Huge reserves of water ice discovered on Mars could speed manned missions

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  • James Wray James Wray
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  • Lujendra Ojha TEDx Lujendra Ojha TEDx
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Mars is still in NASA's sights for a possible future manned mission, and a new study finds that when those astronauts land, they may have limitless access to water. The study uses new Mars Reconnaissance Orbiter data and images to show a 100-meter-thick ice sheet that's just under the planet's surface — in some cases, merely a meter beneath the Martian sands. This Quartz story on the findings highlights how the ice sheets could hold a record of Mars' climate. James Wray, an associate professor in the School of Earth and Atmospheric Sciences, contributed to the study, as did Lujendra Ojha, a former Tech researcher who led the 2015 study offering evidence of flowing water on Mars. Ojha is now at Johns Hopkins University.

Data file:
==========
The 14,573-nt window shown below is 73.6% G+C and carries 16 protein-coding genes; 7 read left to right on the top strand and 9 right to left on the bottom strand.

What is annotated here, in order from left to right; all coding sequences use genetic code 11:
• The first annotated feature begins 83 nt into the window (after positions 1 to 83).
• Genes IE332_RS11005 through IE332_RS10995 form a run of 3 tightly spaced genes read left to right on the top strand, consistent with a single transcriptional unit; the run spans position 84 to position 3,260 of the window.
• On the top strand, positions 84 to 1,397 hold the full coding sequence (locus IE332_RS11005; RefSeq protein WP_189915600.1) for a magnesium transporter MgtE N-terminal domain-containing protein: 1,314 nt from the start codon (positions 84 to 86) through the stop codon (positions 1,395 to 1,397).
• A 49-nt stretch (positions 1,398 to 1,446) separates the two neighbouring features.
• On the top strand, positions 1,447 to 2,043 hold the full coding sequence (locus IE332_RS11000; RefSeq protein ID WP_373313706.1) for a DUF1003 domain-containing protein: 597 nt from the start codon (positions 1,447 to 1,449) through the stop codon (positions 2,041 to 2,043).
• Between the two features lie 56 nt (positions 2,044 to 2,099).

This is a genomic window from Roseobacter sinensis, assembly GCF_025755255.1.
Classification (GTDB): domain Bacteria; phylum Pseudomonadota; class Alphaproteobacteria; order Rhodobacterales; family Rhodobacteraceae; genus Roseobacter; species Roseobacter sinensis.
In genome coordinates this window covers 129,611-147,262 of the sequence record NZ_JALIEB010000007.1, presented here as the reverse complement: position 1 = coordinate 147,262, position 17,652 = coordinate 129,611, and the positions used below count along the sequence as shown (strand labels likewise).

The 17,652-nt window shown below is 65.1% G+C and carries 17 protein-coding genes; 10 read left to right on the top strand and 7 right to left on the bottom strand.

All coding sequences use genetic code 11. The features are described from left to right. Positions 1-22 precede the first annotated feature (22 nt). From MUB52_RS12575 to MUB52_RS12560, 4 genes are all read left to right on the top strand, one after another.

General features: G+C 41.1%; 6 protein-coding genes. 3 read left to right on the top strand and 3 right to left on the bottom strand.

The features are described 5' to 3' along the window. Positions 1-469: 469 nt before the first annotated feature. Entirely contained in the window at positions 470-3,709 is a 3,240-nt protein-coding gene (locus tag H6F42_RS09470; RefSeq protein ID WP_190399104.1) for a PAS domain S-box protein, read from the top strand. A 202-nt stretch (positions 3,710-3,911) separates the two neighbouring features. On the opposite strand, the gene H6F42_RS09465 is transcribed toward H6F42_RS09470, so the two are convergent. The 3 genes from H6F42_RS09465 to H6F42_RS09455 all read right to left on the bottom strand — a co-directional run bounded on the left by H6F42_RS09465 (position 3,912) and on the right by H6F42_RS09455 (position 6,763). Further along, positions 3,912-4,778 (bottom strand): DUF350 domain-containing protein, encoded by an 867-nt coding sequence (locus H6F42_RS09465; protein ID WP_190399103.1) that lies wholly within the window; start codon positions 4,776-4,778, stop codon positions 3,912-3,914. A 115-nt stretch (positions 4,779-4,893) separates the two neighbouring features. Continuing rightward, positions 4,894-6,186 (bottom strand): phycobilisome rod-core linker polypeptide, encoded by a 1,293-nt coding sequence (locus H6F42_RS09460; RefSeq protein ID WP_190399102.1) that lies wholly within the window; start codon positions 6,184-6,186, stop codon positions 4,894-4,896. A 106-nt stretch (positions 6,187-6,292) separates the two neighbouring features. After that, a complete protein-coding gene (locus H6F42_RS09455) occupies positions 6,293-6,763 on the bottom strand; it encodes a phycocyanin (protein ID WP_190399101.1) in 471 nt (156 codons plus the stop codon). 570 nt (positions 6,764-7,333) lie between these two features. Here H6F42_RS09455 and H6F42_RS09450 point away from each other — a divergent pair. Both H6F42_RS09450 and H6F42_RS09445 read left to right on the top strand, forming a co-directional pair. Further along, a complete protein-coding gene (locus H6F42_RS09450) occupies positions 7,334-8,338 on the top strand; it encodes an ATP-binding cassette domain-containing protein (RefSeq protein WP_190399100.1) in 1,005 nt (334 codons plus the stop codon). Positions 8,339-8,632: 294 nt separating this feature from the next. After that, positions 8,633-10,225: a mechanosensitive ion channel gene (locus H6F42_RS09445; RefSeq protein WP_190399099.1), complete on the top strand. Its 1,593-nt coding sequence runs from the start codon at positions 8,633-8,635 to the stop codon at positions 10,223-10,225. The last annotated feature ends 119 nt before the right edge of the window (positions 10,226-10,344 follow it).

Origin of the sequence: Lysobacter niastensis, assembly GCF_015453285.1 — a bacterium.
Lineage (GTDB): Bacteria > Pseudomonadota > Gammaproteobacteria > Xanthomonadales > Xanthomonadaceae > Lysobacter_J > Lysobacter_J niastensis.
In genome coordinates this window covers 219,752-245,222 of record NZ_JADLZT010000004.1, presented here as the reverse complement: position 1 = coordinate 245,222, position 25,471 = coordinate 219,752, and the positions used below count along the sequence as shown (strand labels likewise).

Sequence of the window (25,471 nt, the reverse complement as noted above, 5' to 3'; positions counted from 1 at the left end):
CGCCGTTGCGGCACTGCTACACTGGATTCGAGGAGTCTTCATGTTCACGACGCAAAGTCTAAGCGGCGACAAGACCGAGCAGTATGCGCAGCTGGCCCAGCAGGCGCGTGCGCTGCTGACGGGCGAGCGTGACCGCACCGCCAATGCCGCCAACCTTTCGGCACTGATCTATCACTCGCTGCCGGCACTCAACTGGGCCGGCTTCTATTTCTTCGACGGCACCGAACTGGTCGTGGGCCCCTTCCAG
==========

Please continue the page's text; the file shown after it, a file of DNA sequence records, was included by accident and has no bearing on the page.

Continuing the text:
Additional Information

Groups

College of Sciences, EAS

Categories
Aerospace
Keywords
College of Sciences, School of Earth and Atmospheric Sciences, James Wray, Lujendra Ojha, Mars, Water, ice sheets, Mars Reconnaissance Orbiter
Status
  • Created By: Renay San Miguel
  • Workflow Status: Published
  • Created On: Jan 12, 2018 - 1:05pm
  • Last Updated: Jan 12, 2018 - 3:10pm